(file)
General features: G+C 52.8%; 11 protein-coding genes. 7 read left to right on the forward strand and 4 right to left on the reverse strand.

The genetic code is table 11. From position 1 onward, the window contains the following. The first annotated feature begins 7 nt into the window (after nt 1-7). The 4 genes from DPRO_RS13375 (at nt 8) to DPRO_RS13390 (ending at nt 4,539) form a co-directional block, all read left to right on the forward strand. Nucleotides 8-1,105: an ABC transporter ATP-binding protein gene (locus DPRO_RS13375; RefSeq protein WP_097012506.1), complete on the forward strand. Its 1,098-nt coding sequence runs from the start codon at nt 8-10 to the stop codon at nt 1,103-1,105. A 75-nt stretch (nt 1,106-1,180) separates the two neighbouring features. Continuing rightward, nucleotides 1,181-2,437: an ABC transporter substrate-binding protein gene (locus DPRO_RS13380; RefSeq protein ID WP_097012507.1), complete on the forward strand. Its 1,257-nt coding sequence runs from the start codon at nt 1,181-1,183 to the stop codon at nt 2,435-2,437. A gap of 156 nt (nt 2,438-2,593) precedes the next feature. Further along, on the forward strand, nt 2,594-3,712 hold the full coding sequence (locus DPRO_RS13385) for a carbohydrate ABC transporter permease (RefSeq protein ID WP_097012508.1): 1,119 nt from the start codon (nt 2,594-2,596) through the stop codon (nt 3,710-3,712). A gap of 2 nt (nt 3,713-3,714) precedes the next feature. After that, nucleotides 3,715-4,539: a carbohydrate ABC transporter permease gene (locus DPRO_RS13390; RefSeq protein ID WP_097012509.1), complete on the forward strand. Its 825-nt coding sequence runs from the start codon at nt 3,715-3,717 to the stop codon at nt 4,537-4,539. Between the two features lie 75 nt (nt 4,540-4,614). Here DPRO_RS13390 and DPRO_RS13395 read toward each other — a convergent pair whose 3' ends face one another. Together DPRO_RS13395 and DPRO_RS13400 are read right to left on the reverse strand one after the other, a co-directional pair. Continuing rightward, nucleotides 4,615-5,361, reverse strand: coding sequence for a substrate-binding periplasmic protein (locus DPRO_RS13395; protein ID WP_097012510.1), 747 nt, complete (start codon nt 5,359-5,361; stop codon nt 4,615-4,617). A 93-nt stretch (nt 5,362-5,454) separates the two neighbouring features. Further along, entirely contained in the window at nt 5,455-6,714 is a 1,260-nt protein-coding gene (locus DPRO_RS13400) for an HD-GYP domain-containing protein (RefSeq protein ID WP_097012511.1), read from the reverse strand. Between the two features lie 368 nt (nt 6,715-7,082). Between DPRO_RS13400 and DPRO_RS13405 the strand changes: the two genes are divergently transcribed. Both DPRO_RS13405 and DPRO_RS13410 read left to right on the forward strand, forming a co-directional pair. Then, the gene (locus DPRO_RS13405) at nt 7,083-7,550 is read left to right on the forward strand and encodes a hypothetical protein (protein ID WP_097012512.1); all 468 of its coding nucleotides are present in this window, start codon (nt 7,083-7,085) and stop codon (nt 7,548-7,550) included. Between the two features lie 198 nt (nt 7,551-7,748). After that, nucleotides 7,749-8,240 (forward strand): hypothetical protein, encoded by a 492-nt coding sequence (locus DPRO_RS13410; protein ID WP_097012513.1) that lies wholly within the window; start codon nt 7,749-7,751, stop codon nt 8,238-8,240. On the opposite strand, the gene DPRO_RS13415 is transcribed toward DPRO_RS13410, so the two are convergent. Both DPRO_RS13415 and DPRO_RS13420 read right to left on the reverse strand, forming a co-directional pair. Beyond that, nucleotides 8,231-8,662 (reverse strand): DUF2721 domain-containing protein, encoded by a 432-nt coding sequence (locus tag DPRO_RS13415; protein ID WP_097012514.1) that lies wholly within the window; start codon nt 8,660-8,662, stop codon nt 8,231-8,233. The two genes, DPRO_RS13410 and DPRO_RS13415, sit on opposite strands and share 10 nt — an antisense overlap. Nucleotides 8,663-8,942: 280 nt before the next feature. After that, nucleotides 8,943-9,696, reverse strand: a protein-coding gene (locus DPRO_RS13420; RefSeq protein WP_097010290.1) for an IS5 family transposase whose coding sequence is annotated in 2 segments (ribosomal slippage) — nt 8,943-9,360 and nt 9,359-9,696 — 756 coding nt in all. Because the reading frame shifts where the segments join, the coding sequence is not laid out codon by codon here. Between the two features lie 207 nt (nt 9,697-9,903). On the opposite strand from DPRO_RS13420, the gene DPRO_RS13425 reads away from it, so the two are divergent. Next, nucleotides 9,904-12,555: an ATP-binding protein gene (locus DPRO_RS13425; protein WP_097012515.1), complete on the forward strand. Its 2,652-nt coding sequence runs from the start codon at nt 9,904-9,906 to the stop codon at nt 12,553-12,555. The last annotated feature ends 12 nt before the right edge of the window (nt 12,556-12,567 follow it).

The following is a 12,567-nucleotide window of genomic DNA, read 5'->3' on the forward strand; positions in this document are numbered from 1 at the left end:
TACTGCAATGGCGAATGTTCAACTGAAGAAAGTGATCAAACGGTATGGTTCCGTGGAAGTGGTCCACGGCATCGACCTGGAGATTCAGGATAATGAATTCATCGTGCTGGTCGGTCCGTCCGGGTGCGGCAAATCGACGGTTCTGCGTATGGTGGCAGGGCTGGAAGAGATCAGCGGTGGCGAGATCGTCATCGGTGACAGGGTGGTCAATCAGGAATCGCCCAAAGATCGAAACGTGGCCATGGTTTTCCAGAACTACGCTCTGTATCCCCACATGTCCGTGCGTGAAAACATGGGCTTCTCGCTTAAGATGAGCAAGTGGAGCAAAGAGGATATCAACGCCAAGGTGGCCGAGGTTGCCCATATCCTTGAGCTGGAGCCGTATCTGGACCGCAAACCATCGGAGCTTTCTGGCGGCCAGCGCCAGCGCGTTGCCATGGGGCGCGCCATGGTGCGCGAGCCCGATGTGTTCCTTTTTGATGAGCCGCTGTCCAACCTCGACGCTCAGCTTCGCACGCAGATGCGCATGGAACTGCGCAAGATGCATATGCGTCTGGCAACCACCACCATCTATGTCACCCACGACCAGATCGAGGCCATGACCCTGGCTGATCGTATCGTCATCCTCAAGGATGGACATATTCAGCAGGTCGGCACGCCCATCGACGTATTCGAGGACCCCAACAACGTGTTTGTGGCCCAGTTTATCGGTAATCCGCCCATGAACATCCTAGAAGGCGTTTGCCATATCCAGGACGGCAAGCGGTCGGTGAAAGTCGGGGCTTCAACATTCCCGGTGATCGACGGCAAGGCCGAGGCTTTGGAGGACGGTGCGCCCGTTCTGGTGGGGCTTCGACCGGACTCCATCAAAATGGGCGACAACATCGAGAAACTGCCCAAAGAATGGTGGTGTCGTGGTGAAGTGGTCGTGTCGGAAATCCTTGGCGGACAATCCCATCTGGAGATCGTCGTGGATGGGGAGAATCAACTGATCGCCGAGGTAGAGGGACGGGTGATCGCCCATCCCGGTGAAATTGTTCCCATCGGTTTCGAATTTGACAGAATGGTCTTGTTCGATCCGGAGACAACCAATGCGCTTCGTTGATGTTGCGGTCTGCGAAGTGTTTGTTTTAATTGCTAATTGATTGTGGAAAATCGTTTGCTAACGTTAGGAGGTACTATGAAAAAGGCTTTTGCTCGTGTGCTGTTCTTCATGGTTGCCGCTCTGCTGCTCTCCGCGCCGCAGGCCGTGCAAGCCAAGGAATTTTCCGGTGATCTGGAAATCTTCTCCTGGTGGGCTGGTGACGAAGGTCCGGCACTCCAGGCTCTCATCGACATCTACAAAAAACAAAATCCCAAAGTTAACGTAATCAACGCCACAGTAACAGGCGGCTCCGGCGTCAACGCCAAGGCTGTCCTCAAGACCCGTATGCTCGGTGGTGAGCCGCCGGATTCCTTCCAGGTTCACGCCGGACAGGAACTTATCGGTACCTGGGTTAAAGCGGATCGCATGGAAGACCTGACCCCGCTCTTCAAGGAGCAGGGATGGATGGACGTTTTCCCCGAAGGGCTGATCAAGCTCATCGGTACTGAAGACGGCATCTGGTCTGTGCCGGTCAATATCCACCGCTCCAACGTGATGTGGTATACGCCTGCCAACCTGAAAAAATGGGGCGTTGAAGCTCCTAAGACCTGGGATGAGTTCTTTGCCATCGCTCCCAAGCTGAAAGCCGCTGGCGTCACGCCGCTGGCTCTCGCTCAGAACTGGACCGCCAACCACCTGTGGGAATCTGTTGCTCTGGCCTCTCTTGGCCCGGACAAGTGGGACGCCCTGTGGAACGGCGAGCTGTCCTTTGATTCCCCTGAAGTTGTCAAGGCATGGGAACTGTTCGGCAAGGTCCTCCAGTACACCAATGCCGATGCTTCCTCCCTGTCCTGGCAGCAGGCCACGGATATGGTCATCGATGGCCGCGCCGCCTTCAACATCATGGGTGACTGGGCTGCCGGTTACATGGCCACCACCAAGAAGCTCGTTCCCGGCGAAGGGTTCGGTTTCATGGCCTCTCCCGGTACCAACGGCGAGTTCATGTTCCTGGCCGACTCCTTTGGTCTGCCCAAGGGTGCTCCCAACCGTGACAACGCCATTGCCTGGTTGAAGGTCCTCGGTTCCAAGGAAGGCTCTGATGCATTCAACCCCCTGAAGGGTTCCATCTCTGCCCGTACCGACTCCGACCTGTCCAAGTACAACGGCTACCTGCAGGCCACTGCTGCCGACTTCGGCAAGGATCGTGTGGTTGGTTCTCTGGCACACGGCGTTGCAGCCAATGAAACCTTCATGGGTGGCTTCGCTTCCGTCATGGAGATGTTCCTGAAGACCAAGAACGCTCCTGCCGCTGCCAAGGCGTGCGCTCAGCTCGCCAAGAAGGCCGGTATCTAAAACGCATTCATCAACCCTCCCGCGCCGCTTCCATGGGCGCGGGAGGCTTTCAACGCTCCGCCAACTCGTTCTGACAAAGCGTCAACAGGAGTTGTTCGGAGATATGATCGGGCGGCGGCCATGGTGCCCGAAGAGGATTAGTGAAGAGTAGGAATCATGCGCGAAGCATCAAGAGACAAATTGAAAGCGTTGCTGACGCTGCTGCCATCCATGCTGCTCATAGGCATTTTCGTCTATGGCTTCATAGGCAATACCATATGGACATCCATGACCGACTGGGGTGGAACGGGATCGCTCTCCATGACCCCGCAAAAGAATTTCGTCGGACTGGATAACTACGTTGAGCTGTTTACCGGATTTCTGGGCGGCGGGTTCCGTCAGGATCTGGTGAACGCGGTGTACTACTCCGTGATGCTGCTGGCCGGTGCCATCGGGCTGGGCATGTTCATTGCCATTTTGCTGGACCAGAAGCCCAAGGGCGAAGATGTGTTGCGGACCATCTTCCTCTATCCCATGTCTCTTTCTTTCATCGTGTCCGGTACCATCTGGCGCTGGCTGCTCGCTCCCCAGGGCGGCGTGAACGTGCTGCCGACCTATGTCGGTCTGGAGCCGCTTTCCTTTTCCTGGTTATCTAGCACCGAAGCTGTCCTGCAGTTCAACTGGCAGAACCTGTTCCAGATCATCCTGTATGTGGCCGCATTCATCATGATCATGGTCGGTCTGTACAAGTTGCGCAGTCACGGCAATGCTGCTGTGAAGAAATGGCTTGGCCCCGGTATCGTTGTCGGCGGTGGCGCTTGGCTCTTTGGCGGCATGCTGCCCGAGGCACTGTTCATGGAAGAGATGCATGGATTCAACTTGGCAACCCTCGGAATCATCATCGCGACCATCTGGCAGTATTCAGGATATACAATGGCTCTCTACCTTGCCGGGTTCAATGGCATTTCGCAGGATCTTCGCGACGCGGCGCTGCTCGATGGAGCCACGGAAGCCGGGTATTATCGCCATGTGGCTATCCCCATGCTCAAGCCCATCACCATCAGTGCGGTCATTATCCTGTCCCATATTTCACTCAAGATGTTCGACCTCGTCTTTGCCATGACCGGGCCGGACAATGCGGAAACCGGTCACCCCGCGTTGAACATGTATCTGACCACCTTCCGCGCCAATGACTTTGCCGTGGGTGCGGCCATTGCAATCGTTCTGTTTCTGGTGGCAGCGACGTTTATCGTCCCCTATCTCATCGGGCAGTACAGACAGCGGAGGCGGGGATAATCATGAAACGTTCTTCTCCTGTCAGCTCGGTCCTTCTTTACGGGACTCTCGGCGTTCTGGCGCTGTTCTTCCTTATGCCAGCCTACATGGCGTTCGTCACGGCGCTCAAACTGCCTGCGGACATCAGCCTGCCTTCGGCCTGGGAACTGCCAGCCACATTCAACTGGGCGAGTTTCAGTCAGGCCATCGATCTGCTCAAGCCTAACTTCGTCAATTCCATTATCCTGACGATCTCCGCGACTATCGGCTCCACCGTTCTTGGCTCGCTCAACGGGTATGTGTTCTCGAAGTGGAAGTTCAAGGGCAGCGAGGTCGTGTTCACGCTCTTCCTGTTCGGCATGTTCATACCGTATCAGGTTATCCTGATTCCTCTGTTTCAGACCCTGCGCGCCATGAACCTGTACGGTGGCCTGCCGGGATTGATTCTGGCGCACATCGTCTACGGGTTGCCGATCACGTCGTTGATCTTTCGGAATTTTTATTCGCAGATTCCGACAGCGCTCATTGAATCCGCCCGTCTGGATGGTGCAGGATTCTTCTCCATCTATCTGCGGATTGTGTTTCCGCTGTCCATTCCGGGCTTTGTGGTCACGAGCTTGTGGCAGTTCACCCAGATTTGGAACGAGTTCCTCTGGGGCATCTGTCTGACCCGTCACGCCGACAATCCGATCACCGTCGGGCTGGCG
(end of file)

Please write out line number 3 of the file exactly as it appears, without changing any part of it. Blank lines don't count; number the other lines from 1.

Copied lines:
The following is a 12,567-nucleotide window of genomic DNA, read 5'->3' on the forward strand; positions in this document are numbered from 1 at the left end: